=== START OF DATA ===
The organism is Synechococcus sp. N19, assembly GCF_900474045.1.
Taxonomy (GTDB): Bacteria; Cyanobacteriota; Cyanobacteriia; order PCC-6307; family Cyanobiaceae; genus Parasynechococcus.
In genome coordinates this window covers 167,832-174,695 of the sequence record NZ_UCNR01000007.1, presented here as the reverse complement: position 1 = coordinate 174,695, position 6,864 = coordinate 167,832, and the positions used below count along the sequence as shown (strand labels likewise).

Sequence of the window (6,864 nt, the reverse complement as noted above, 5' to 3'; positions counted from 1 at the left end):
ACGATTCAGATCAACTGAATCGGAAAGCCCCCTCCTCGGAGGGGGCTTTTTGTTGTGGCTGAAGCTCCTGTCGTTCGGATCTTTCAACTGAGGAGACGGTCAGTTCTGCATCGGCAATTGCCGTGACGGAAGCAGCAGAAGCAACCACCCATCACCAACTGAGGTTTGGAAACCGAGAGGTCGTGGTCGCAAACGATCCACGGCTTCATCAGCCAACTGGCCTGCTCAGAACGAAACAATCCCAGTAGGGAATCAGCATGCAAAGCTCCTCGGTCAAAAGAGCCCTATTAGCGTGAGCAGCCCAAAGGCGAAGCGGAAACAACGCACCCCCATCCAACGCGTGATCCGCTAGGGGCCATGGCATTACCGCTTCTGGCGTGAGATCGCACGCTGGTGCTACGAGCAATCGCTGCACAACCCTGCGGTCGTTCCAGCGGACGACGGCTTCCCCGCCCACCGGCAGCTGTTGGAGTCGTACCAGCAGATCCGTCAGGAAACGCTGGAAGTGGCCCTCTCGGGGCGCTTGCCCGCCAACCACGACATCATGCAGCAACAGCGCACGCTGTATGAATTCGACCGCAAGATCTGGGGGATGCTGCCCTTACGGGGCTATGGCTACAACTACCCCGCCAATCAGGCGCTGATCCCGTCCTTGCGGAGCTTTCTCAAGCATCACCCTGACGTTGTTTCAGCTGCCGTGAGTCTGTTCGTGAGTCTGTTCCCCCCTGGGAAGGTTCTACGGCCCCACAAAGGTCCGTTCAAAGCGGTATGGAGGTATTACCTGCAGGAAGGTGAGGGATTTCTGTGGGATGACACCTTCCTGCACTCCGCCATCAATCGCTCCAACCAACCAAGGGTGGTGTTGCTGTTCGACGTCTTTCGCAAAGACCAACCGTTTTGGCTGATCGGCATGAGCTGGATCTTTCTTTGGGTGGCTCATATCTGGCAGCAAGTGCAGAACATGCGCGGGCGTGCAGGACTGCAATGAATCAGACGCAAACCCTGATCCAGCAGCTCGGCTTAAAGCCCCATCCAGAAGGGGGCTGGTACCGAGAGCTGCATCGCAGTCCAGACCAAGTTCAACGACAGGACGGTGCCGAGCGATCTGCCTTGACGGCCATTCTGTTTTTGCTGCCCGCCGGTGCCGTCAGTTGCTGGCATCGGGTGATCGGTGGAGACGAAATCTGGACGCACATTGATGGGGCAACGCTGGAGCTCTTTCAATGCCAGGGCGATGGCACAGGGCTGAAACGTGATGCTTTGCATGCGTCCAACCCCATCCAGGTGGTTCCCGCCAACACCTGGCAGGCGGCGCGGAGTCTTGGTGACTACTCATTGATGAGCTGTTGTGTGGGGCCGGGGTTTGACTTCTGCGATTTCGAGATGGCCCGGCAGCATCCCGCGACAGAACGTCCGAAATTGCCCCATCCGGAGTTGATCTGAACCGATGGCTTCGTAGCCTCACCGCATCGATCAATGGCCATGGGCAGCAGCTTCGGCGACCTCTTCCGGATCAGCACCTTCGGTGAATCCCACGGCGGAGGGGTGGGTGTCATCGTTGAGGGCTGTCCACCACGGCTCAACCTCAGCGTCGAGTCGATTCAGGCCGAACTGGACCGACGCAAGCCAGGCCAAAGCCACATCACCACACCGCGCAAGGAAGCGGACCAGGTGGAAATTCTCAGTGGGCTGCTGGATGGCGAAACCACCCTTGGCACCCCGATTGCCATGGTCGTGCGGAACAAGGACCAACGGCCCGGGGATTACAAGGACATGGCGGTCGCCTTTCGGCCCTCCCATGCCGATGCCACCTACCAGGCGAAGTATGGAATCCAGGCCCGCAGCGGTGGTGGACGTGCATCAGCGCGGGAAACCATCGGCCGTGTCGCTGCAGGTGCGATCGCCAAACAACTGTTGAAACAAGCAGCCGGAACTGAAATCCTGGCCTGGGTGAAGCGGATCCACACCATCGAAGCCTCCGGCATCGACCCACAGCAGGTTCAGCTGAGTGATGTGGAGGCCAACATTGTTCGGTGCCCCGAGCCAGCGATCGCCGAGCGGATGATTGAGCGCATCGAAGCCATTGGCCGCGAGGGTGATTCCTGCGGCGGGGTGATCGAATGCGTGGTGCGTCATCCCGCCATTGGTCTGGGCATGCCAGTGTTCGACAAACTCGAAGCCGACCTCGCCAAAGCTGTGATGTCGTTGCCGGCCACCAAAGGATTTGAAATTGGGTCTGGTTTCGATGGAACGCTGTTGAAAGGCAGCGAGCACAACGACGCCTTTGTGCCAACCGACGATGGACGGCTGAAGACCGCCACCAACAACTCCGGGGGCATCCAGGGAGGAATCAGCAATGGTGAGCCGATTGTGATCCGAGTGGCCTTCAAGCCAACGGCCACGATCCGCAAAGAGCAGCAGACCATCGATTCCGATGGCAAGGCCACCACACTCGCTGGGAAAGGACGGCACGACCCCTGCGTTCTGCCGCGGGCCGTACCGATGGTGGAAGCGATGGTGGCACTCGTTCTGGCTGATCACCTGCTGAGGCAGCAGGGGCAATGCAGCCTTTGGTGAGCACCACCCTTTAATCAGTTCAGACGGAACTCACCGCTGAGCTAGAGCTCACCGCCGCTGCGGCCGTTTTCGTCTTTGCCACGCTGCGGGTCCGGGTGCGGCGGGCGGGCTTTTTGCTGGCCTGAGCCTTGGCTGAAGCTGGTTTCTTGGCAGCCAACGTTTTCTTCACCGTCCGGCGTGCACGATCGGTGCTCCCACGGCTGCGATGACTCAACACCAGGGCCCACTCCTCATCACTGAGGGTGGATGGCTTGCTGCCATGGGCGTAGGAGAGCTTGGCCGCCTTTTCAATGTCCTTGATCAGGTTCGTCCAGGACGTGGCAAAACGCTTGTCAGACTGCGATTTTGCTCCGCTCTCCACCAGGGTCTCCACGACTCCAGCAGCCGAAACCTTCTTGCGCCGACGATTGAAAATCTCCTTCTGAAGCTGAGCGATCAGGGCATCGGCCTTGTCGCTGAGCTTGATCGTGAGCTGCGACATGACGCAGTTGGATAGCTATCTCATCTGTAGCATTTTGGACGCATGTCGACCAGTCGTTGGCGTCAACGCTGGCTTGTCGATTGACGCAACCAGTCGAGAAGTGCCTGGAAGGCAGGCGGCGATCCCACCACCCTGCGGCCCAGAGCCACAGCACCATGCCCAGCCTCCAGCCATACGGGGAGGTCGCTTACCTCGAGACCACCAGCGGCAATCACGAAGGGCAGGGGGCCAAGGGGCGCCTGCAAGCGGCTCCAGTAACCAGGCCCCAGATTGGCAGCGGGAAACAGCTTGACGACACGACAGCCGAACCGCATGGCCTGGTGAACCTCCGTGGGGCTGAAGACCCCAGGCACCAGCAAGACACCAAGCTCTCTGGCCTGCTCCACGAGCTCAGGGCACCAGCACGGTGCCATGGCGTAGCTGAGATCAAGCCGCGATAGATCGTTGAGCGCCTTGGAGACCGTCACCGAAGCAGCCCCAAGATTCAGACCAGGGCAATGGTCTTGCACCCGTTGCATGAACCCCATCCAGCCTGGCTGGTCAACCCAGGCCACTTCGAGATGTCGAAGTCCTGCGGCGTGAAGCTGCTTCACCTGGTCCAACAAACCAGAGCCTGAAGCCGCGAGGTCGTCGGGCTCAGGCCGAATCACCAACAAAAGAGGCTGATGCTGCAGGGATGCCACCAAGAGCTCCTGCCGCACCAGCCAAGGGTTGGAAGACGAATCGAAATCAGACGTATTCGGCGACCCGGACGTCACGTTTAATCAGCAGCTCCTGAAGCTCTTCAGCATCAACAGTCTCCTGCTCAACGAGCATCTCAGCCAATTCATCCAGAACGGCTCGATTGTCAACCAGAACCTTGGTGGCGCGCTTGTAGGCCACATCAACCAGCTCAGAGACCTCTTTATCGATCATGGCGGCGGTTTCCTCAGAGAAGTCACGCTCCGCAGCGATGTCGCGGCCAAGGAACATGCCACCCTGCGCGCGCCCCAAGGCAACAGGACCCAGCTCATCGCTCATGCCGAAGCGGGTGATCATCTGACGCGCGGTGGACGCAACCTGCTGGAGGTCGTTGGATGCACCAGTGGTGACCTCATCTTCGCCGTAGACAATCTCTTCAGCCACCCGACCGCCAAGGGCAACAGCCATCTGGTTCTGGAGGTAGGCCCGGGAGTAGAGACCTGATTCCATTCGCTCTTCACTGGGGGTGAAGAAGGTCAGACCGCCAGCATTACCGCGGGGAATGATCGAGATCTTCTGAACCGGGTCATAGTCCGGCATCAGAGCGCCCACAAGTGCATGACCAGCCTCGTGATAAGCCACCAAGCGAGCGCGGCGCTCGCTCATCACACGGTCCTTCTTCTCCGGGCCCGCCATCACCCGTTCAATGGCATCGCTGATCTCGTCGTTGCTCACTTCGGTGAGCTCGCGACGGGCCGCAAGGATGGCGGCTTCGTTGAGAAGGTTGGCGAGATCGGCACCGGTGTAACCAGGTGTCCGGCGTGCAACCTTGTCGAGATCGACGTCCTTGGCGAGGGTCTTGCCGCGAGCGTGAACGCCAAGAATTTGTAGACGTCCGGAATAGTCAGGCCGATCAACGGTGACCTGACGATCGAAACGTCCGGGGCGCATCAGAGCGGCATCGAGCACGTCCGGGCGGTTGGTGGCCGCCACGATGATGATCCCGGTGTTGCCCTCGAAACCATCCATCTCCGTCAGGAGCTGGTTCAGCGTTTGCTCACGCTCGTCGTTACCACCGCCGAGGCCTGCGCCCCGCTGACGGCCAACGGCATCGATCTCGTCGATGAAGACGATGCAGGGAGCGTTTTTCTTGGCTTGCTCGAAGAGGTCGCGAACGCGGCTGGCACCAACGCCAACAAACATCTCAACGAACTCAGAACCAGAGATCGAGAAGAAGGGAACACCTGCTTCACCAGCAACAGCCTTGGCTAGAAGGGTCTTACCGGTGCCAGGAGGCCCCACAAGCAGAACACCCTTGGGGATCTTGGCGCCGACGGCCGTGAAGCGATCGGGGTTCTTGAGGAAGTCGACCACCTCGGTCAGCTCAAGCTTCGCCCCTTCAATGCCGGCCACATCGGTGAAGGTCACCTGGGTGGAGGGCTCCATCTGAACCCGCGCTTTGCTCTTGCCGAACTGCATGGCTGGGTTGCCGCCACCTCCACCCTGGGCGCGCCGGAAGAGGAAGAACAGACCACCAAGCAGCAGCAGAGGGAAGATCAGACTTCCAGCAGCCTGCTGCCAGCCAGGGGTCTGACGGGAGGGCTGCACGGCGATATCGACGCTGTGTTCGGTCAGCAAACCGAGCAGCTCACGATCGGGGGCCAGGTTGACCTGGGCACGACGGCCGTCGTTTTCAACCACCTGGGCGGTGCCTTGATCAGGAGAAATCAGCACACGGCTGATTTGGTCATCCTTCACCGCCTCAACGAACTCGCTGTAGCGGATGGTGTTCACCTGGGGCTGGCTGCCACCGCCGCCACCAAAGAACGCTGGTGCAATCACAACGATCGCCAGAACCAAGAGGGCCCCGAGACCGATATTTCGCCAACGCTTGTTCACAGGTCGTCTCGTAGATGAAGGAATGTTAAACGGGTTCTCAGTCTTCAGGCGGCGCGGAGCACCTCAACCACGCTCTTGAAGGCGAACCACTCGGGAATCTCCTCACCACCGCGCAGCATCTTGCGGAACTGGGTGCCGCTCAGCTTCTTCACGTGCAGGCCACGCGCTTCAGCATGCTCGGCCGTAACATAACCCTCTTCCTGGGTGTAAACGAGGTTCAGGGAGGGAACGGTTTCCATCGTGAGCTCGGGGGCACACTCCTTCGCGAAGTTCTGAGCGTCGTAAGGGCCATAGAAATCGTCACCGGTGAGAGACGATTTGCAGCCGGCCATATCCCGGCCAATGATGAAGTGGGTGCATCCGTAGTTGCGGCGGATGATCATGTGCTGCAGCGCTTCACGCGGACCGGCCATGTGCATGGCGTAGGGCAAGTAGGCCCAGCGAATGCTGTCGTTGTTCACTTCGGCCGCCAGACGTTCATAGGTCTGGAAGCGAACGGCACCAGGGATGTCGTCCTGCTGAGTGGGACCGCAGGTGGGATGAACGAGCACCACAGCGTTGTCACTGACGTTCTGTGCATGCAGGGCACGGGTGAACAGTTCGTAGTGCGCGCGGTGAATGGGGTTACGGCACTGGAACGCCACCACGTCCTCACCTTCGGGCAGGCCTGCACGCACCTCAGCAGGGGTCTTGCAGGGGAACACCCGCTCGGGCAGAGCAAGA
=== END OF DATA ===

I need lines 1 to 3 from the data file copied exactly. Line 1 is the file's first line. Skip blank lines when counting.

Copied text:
The organism is Synechococcus sp. N19, assembly GCF_900474045.1.
Taxonomy (GTDB): Bacteria; Cyanobacteriota; Cyanobacteriia; order PCC-6307; family Cyanobiaceae; genus Parasynechococcus.
In genome coordinates this window covers 167,832-174,695 of the sequence record NZ_UCNR01000007.1, presented here as the reverse complement: position 1 = coordinate 174,695, position 6,864 = coordinate 167,832, and the positions used below count along the sequence as shown (strand labels likewise).